'Girls Around Me,' a popular app that tracks the location of women in your area, has been removed after controversy began to swirl about its potentially nefarious uses.
The app allowed users to identify women who have checked into places nearby and see public available information about them via data from Foursquare and Facebook, according to PC World.
The maker of the app, i-Free, defended the app in a statement after voluntarily removing it from iTunes.
"Girls Around Me does not provide any data that is unavailable to user when he uses his or her social network account, nor does it reveal any data that users did not share with others," read the statement sent to the Wall Street Journal.
"The app was designed to make it easier for a user to step out of door and hang out in the city, find people with common interests and new places to go to,” the statement went on to say.
The controversy started after an article on the website Cult of Mac, which said of the app, "It is as innocent as it is insidious; it is just as likely to be reacted to with laughter as it is with tears; it is as much of a novelty as it has the potential to be used a tool for rapists and stalkers."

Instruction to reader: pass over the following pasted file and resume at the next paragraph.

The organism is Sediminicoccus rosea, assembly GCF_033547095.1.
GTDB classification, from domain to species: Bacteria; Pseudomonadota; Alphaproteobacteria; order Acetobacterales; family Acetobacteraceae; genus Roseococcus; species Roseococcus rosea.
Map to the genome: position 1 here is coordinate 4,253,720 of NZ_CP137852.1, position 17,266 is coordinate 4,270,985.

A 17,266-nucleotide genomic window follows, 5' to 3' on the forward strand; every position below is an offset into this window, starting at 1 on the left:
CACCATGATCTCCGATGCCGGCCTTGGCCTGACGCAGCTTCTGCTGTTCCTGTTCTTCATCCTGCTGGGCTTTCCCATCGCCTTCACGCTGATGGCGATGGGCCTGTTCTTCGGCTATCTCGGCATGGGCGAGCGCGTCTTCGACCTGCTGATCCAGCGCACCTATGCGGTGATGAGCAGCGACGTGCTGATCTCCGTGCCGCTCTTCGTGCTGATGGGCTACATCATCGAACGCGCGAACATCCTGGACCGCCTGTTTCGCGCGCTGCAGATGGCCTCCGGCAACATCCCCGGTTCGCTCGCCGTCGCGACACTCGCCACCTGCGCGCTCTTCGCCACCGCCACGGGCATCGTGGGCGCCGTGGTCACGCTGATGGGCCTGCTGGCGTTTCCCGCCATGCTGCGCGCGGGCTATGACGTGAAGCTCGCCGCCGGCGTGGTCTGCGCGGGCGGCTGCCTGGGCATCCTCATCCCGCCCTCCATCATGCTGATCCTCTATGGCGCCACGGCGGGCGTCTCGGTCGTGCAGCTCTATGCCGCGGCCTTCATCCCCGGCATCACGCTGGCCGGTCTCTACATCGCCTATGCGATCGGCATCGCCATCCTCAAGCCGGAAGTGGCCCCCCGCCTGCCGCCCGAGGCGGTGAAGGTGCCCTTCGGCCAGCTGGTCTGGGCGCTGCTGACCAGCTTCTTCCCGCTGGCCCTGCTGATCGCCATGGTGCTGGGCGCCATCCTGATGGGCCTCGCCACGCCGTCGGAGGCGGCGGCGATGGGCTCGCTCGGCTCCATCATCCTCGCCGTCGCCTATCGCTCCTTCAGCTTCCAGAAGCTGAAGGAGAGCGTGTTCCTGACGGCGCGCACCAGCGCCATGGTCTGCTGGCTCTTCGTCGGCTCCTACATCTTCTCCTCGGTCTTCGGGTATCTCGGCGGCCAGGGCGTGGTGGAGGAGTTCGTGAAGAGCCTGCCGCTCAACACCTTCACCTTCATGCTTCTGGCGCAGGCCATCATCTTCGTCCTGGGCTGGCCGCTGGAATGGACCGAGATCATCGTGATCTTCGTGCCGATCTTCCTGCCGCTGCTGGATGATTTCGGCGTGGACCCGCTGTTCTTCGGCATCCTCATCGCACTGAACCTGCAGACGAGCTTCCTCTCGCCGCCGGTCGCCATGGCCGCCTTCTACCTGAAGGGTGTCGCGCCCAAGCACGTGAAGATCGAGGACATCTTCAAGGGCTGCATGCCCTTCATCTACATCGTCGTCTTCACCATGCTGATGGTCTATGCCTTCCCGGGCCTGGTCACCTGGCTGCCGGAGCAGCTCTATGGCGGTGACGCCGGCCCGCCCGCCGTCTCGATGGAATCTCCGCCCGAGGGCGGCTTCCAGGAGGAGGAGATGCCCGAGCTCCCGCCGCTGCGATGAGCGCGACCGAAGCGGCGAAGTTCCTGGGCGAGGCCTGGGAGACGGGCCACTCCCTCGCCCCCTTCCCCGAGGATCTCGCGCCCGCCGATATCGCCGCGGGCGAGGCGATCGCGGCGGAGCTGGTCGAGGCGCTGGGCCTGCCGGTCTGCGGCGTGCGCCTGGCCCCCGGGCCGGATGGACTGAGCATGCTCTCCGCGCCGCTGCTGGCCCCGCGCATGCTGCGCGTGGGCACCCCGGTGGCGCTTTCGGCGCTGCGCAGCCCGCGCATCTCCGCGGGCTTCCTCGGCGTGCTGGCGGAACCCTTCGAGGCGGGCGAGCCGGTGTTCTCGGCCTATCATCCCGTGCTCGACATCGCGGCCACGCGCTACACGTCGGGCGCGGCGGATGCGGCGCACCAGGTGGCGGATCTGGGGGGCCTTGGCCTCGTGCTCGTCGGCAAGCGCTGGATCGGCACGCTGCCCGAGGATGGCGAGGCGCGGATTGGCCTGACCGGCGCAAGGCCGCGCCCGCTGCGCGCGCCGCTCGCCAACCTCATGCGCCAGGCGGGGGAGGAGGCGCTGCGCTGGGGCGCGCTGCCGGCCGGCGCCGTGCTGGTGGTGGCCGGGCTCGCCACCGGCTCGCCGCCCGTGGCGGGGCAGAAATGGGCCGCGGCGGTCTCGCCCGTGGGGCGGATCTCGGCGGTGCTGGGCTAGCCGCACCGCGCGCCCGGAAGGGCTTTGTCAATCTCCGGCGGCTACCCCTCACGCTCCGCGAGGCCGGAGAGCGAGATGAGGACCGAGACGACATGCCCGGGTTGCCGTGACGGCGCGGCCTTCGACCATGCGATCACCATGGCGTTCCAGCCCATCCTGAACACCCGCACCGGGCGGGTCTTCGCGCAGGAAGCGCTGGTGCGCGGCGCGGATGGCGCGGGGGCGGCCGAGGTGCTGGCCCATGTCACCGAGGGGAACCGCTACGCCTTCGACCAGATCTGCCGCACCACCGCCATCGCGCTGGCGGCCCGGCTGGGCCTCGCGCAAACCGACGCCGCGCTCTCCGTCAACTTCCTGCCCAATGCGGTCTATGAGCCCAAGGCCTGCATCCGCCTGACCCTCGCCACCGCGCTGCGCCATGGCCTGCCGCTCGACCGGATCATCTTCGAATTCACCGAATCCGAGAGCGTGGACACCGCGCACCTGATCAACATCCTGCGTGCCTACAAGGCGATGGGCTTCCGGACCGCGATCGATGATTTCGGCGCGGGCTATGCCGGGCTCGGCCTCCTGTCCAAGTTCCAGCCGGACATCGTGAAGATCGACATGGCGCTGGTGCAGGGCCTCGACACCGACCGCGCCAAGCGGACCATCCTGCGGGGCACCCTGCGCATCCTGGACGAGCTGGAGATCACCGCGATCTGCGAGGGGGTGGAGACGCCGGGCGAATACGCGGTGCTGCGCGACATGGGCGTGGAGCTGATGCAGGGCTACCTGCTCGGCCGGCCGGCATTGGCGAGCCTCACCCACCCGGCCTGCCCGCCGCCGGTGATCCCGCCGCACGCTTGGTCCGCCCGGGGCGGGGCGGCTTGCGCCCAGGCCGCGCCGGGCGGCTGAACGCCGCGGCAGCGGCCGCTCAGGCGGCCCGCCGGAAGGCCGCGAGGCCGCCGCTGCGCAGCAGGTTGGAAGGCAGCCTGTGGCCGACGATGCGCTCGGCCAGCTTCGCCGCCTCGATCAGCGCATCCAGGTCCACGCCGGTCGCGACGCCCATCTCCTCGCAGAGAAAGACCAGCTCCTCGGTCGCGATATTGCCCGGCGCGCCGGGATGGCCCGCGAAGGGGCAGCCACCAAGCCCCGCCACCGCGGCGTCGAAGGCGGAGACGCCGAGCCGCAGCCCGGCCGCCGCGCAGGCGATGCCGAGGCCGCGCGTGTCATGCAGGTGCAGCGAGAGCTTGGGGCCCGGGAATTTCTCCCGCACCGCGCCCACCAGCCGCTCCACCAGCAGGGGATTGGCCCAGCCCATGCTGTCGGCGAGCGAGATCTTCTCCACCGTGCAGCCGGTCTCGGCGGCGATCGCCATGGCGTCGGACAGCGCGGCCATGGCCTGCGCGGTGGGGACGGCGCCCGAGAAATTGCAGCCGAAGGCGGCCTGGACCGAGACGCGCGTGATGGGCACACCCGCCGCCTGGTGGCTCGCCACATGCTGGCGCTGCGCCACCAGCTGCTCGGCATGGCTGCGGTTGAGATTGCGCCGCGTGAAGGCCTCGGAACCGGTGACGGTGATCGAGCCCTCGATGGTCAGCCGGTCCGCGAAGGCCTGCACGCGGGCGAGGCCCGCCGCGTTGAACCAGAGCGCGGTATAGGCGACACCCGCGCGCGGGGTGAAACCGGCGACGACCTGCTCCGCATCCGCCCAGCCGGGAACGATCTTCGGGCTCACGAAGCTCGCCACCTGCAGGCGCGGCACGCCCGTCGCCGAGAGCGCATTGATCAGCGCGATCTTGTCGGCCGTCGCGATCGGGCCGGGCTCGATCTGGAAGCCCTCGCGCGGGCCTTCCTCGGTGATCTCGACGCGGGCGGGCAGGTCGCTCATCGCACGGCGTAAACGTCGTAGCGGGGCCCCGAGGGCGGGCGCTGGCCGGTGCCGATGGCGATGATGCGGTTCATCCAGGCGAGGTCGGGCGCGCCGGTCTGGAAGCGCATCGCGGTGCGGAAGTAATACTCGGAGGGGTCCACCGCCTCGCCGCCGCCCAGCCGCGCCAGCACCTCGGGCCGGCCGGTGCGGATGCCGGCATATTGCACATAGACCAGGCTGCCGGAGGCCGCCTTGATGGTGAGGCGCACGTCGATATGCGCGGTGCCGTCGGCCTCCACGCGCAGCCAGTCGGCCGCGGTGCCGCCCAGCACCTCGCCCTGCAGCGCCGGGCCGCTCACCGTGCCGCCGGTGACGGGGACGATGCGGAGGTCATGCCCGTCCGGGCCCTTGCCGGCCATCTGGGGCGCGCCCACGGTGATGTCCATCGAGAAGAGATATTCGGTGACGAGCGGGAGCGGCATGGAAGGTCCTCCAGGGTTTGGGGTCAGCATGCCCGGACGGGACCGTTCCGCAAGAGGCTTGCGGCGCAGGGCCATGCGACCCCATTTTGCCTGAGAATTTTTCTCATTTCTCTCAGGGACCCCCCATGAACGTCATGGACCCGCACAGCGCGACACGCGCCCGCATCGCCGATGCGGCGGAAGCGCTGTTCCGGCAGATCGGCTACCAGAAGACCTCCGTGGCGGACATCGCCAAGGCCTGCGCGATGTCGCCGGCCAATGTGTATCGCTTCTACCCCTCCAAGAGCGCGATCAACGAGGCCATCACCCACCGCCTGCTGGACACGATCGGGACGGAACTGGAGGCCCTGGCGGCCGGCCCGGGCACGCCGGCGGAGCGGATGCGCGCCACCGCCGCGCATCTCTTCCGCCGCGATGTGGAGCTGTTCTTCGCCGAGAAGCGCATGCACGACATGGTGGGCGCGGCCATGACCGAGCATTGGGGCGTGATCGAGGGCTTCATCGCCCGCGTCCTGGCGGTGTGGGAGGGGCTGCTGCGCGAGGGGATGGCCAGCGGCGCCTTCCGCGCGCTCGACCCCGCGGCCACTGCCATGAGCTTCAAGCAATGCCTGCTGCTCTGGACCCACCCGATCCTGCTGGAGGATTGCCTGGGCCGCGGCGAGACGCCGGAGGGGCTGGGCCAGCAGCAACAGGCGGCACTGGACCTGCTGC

The writer said that his test of the app found that a user could find out a vast amount of information about someone - not to mention where they were at any given moment.
According to the BBC, the app had been downloaded 70,000 times before it was removed from the iTunes store.
Forbes defended the app maker and said the controversy was overblown given that it assumed the men using it were stalkers and also assumed that the women using the app did not want that information to be publicly available.